It’s also time to call out corruption in the federal judiciary.
Increasingly, big shot corporate lawyers are getting appointed as federal judges, and they turn out one decision after another in favor of corporations and against the interests of American consumers, against unions, and against vulnerable people who must count on the courts to protect their rights. Shadowy right-wing groups have spent millions of dollars to ram through aggressively unqualified nominees who are likely to help advance their causes.
Nobody should be surprised that public confidence in our federal courts is at an all-time low. But we can fix it.
We will rewrite the basic code of ethics for federal judges.
We will appoint a new generation of judges with diverse backgrounds and a wide range of legal experiences—judges who actually believe in fundamental principles like rule of law, civil rights, and equal justice.
And finally, we will end the corruption of our campaign finance system.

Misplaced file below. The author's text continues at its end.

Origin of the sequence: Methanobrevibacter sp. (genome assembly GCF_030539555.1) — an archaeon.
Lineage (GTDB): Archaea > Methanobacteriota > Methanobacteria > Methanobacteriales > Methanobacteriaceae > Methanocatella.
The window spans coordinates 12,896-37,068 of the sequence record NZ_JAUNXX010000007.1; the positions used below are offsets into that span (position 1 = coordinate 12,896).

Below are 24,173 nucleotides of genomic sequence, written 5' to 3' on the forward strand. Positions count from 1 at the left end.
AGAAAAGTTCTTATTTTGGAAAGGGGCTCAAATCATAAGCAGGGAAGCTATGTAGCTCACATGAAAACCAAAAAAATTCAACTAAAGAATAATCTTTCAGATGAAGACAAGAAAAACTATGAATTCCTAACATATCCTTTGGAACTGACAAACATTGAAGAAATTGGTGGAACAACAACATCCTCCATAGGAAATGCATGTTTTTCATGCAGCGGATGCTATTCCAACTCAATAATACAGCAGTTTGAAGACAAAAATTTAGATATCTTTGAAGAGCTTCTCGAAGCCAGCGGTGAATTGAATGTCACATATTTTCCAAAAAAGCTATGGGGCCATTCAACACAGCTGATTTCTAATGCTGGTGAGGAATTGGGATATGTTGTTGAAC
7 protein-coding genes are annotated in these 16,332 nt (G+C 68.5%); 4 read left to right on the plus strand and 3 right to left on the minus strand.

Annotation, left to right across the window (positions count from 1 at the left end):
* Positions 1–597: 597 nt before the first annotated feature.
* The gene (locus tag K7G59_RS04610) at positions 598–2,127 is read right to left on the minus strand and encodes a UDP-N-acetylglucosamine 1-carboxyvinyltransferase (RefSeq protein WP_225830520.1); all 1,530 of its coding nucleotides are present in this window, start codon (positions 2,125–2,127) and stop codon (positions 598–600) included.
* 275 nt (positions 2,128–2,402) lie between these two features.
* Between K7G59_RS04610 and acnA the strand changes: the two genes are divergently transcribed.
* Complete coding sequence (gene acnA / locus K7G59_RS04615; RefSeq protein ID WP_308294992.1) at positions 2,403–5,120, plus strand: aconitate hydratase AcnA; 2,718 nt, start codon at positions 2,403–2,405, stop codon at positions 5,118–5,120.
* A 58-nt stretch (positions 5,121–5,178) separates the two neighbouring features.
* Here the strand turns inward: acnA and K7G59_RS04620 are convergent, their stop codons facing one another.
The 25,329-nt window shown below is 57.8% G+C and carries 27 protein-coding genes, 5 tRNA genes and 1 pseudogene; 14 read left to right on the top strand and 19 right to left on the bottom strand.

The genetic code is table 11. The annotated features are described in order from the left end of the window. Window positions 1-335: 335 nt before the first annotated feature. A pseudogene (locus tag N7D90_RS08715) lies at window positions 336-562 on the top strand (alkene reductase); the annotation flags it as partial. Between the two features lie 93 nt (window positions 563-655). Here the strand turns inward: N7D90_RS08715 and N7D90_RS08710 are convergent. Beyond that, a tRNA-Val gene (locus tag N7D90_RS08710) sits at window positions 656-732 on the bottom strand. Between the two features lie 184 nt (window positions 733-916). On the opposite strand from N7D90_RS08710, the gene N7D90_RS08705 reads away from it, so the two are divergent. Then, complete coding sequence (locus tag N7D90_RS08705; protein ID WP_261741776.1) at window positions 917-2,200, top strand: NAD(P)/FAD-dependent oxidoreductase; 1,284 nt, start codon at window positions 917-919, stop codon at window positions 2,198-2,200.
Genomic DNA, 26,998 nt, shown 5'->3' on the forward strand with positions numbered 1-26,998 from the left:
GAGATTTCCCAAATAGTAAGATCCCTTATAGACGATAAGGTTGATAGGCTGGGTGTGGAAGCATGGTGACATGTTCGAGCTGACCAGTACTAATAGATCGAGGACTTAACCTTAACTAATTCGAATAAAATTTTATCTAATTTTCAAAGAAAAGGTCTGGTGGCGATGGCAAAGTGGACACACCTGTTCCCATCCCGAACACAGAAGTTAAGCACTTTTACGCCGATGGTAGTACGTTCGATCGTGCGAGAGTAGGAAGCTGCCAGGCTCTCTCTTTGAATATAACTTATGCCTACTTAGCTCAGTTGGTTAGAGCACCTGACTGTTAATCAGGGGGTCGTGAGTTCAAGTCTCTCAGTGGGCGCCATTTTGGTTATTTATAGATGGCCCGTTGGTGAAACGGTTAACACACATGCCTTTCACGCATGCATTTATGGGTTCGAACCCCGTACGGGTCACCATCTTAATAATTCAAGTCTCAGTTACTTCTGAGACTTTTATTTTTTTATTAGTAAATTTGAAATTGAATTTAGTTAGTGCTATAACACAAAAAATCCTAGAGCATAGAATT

Overturn Citizens United—democracy is not for sale.
Get rid of SuperPACs and secret spending by billionaires.
And break the big donor stranglehold by creating a system of public funding of our elections.
I know that some people will always have more money, so they can own more shoes or more clothes than other people. But no one should own more of our democracy!
Corruption comes in other forms too—and I have plans for those.
A plan to end the corrupt practice of selling fancy ambassadorships to wealthy donors, because American diplomacy should not be for sale.
A plan to abolish private prisons. No one should make a profit locking people up—and no one should have a financial incentive to lobby Congress to lock up even more people.
A plan to stop selling access to federal lands and national parks to giant polluters, and to break the stranglehold of the coal industry and oil industry in energy production and transportation.